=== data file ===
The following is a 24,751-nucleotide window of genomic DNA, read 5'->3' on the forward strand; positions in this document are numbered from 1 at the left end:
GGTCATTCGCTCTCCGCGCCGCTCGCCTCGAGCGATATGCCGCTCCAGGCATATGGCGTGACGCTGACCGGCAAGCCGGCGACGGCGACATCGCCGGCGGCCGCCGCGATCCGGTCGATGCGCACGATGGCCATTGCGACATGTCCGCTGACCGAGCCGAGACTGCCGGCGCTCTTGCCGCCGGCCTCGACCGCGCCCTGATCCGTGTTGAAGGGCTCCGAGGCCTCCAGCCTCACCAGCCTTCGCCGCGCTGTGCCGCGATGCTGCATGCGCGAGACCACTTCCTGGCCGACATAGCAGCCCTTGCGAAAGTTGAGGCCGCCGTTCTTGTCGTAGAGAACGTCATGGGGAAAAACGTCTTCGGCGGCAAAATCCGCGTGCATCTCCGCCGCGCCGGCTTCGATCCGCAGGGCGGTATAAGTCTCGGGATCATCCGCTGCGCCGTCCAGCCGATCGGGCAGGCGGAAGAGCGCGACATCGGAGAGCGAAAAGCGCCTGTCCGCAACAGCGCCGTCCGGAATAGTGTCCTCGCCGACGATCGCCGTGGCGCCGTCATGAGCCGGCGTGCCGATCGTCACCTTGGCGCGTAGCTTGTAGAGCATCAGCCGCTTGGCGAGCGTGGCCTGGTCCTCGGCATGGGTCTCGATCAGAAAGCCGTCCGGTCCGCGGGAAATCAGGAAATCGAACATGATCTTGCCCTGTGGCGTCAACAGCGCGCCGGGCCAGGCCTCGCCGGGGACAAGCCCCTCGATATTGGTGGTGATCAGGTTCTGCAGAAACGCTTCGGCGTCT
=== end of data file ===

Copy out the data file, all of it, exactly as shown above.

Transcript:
The following is a 24,751-nucleotide window of genomic DNA, read 5'->3' on the forward strand; positions in this document are numbered from 1 at the left end:
GGTCATTCGCTCTCCGCGCCGCTCGCCTCGAGCGATATGCCGCTCCAGGCATATGGCGTGACGCTGACCGGCAAGCCGGCGACGGCGACATCGCCGGCGGCCGCCGCGATCCGGTCGATGCGCACGATGGCCATTGCGACATGTCCGCTGACCGAGCCGAGACTGCCGGCGCTCTTGCCGCCGGCCTCGACCGCGCCCTGATCCGTGTTGAAGGGCTCCGAGGCCTCCAGCCTCACCAGCCTTCGCCGCGCTGTGCCGCGATGCTGCATGCGCGAGACCACTTCCTGGCCGACATAGCAGCCCTTGCGAAAGTTGAGGCCGCCGTTCTTGTCGTAGAGAACGTCATGGGGAAAAACGTCTTCGGCGGCAAAATCCGCGTGCATCTCCGCCGCGCCGGCTTCGATCCGCAGGGCGGTATAAGTCTCGGGATCATCCGCTGCGCCGTCCAGCCGATCGGGCAGGCGGAAGAGCGCGACATCGGAGAGCGAAAAGCGCCTGTCCGCAACAGCGCCGTCCGGAATAGTGTCCTCGCCGACGATCGCCGTGGCGCCGTCATGAGCCGGCGTGCCGATCGTCACCTTGGCGCGTAGCTTGTAGAGCATCAGCCGCTTGGCGAGCGTGGCCTGGTCCTCGGCATGGGTCTCGATCAGAAAGCCGTCCGGTCCGCGGGAAATCAGGAAATCGAACATGATCTTGCCCTGTGGCGTCAACAGCGCGCCGGGCCAGGCCTCGCCGGGGACAAGCCCCTCGATATTGGTGGTGATCAGGTTCTGCAGAAACGCTTCGGCGTCT